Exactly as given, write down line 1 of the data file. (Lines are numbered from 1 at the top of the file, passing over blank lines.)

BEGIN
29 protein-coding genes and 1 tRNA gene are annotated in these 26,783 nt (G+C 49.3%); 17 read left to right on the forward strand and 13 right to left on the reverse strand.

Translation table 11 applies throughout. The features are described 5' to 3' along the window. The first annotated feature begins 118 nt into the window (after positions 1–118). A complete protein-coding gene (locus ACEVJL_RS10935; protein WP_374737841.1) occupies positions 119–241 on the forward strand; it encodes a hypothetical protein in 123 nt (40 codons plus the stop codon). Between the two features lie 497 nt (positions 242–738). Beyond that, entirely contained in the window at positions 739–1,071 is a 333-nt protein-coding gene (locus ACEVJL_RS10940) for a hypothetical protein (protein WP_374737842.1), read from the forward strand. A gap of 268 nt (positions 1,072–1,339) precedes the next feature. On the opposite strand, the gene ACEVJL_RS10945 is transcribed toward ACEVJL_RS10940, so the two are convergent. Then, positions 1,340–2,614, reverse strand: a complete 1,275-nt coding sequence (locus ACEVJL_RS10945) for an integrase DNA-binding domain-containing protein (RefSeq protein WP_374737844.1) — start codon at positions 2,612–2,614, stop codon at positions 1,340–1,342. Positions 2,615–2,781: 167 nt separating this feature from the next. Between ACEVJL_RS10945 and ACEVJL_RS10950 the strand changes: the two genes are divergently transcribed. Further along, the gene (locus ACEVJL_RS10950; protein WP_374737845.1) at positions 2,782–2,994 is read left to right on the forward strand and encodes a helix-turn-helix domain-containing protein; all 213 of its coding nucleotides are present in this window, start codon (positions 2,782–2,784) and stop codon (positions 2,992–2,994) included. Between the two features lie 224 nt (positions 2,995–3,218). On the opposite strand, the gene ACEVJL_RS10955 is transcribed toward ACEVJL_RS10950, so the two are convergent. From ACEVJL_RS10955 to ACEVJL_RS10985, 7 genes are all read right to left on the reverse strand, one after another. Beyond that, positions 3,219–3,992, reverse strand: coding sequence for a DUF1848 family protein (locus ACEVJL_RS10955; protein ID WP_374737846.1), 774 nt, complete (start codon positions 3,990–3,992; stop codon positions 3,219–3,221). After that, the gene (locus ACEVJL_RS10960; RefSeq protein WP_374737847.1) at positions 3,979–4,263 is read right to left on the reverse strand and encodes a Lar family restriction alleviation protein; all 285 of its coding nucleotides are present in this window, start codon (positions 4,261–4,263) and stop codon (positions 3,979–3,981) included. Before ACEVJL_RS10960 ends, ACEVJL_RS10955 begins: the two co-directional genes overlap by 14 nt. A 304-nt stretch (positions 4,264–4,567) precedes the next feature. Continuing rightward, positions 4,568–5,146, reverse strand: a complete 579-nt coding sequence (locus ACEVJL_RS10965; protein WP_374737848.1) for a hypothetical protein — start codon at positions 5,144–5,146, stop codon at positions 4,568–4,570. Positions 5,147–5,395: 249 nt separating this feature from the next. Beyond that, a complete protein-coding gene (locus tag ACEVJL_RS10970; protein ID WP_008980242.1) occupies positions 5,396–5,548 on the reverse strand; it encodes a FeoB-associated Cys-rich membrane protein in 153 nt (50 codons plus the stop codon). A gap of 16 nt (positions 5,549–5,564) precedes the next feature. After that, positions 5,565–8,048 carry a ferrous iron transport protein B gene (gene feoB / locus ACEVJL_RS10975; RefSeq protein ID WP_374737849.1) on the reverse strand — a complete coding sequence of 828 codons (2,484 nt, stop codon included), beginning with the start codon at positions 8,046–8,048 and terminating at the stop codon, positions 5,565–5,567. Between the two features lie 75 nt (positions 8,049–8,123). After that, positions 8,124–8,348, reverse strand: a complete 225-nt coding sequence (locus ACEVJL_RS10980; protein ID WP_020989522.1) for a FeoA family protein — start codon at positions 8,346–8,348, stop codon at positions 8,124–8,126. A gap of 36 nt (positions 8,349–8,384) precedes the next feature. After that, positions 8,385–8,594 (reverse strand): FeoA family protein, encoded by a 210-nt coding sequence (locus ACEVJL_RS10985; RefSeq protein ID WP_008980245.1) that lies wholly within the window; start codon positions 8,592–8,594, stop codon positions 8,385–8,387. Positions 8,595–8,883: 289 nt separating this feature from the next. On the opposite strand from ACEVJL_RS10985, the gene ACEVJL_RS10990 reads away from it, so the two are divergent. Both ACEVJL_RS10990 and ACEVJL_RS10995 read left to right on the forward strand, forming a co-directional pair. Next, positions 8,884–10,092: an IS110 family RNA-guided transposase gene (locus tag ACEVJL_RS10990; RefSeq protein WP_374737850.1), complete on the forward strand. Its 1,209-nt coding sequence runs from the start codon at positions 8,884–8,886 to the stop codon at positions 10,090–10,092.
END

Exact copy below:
29 protein-coding genes and 1 tRNA gene are annotated in these 26,783 nt (G+C 49.3%); 17 read left to right on the forward strand and 13 right to left on the reverse strand.